I was 7 years old in 1984, the perfect age to remember both the AIDS crisis — i.e. the sense that this was a new thing, the panic and the terror — and still manage to not really remember a time when there was no such thing as AIDS. Over the course of my life, many things have changed significantly due to AIDS activism. When I was a kid, the very idea of condom ads on television caused no end of Sturm und Drang of the pearl-clutching variety. It wasn't until I was in junior high school or perhaps early high school that TV networks finally began to tune out the homophobic right wing nuts a bit and allow condom ads on TV. I do remember the first appearing on MTV, and so far, the number of kids from my generation that self-immolated from the lust provoked by hearing the once-ubiquitous "TROJAN MAN" theme songs stands at a big, fat 0.

Sex. Abortion. Parenthood. Power.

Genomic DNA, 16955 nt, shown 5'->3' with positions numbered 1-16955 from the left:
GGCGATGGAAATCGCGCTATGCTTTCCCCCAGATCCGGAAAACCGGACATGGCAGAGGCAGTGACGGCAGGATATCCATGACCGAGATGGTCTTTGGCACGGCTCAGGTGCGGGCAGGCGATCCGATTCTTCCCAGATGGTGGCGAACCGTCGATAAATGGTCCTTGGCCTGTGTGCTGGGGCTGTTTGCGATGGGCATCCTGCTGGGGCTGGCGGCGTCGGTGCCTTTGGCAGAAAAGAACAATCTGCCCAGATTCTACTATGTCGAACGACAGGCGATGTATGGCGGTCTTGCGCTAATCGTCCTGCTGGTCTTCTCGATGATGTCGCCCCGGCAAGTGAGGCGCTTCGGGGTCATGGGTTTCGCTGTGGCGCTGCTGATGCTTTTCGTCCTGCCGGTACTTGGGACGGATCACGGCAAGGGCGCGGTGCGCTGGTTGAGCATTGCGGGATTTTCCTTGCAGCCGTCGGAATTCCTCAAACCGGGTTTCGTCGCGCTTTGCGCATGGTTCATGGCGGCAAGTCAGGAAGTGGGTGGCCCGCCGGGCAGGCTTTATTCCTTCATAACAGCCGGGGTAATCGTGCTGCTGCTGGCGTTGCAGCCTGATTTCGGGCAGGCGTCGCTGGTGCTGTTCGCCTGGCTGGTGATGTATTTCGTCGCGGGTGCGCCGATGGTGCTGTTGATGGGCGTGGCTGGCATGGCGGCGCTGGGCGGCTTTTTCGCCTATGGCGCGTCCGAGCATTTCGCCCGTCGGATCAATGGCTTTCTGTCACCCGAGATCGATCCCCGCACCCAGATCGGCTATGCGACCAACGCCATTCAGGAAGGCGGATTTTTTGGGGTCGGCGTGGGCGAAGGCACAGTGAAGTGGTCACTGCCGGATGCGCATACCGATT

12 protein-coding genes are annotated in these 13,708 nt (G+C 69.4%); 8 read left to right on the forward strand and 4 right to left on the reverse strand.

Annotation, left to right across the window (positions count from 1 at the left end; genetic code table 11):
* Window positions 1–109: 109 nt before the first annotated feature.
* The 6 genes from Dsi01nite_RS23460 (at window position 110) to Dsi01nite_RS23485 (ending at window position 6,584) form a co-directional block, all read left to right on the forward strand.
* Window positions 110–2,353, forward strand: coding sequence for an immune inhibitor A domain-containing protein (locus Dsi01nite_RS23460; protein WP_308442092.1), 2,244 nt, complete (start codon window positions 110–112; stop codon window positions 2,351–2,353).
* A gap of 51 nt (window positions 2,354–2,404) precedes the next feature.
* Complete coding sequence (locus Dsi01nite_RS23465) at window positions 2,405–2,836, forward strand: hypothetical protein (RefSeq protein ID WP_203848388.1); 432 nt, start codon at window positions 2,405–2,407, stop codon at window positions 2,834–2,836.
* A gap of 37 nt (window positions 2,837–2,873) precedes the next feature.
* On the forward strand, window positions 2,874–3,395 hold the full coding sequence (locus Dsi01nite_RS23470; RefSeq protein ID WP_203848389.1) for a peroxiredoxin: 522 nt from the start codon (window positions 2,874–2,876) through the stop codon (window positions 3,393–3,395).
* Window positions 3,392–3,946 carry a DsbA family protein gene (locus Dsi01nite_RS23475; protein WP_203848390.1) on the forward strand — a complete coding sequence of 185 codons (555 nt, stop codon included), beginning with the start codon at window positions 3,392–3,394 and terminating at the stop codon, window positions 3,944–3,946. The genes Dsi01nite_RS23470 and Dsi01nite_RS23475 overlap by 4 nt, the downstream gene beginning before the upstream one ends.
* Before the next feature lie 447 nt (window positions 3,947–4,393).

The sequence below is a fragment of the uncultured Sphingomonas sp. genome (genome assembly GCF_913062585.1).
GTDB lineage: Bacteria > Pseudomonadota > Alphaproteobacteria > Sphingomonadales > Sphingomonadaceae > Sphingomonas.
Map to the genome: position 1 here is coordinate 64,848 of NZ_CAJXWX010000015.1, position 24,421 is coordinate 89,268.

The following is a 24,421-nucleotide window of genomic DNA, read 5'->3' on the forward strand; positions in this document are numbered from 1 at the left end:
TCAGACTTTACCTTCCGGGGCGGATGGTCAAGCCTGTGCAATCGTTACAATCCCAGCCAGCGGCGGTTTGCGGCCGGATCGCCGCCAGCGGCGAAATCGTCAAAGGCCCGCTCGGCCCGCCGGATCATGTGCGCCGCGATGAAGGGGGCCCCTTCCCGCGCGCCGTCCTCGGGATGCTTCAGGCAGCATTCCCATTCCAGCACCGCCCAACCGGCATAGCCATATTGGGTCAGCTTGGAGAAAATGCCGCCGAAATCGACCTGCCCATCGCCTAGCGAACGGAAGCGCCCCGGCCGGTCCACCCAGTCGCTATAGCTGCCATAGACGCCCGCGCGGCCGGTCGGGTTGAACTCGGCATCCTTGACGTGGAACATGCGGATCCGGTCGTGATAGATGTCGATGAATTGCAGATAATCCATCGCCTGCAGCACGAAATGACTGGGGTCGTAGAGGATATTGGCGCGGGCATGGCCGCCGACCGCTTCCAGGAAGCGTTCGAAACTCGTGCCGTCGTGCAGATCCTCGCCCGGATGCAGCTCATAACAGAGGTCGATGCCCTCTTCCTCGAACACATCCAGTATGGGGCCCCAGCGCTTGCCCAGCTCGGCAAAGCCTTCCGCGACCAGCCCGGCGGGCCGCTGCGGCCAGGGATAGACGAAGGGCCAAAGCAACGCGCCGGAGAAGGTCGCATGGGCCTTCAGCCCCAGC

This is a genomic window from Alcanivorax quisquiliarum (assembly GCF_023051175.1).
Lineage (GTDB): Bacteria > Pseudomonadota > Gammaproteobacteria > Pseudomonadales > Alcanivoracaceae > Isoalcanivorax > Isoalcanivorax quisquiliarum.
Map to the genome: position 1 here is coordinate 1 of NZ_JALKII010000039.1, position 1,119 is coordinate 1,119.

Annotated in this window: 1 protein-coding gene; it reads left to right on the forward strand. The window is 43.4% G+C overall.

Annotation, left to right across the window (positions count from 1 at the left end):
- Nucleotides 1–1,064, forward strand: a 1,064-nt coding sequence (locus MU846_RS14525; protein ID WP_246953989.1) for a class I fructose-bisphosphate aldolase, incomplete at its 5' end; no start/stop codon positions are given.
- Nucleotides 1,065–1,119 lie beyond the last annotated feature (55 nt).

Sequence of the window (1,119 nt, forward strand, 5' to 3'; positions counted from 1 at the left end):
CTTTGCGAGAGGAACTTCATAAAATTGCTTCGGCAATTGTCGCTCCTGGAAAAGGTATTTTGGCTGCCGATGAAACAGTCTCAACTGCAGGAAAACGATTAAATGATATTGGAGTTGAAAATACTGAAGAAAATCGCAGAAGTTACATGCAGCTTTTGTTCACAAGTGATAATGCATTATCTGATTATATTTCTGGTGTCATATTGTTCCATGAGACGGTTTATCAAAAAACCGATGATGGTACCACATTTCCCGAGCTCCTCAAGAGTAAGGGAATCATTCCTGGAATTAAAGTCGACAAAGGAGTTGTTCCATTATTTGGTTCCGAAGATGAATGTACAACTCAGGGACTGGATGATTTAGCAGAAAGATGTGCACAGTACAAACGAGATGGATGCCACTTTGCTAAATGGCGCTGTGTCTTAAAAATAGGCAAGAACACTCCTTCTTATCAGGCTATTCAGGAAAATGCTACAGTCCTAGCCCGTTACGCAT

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No one I knew in high school has died of AIDS, either, at least that I know of, and that sounds like a small thing now, which is just another reason to send a fruitcake to your friendly neighborhood AIDS activist in thanks. Growing up in the shadow of the AIDS crisis meant it was touch and go for awhile on whether or not the disease would spread so far so rapidly that it would become almost impossible to avoid. It's not as if there isn't precedence for the widespread societal disarray caused by deadly STDs. For one thing, you have Africa in the here and now. Or look at the way that syphilis quietly but effectively ransacked Europe for hundreds of years. In America, we saw entire cities become swamped with the crisis, and throughout my high school years, the fear that this disease would not be contained was hardly a paranoid thought.